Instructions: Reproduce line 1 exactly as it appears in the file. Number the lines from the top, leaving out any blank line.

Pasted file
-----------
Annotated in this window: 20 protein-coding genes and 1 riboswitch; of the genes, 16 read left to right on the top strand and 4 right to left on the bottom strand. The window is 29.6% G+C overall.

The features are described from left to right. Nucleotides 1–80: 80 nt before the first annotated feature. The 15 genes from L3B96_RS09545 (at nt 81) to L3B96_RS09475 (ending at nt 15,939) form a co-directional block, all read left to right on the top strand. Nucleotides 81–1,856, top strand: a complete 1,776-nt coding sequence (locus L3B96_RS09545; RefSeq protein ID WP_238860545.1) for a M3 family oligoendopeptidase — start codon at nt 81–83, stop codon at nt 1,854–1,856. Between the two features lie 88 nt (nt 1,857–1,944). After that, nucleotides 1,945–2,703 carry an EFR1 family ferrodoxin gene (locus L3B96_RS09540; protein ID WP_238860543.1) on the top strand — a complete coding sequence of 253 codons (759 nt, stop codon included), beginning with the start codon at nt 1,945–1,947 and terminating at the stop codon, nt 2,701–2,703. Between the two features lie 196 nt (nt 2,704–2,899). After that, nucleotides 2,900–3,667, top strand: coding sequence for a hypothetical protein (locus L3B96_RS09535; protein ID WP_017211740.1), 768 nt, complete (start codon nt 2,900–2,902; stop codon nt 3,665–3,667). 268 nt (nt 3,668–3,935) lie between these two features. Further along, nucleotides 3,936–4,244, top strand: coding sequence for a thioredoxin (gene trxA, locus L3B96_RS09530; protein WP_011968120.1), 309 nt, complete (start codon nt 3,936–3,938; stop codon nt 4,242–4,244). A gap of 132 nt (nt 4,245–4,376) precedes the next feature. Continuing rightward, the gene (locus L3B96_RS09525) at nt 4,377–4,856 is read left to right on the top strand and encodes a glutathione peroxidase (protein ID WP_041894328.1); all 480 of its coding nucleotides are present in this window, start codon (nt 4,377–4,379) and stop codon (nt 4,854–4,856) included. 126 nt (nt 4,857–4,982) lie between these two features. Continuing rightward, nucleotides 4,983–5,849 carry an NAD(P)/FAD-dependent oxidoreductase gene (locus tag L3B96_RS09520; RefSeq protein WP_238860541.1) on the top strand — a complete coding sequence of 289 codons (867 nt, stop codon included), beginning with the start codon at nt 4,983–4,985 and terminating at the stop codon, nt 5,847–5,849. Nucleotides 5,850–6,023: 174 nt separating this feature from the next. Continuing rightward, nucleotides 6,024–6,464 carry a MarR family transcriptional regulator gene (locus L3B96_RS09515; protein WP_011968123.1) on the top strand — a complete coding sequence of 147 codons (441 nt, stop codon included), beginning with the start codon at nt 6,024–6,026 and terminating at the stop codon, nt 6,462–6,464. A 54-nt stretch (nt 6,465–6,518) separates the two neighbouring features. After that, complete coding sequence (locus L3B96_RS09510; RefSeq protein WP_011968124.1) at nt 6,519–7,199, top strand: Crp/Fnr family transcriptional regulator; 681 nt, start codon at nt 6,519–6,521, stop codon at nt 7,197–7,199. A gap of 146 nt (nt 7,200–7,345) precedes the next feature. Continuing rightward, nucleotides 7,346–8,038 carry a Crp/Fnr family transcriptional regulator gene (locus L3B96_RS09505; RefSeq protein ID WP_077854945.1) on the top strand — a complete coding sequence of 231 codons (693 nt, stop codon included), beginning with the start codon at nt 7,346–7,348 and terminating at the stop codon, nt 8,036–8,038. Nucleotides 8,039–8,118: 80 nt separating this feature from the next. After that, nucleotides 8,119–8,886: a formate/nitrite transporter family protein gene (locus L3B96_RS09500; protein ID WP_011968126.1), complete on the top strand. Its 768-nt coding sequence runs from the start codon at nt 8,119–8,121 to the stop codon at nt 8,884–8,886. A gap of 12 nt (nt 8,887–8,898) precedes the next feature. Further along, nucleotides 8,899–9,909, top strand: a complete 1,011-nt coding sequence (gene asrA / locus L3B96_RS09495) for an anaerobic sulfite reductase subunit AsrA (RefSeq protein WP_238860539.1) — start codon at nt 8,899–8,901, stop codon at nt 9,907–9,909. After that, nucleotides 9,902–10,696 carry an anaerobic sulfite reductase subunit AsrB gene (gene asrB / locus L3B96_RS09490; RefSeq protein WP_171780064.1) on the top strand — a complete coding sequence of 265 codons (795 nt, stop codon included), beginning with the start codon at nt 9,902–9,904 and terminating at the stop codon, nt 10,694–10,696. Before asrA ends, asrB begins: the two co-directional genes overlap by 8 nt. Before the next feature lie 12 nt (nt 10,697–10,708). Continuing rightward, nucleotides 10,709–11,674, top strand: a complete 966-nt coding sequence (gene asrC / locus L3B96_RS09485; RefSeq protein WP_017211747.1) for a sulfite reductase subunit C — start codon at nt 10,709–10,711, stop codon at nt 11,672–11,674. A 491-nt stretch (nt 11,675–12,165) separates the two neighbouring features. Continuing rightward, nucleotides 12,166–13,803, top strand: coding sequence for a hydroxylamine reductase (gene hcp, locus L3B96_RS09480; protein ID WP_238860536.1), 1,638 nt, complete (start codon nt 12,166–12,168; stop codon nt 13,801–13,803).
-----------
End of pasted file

Annotated in this window: 20 protein-coding genes and 1 riboswitch; of the genes, 16 read left to right on the top strand and 4 right to left on the bottom strand. The window is 29.6% G+C overall.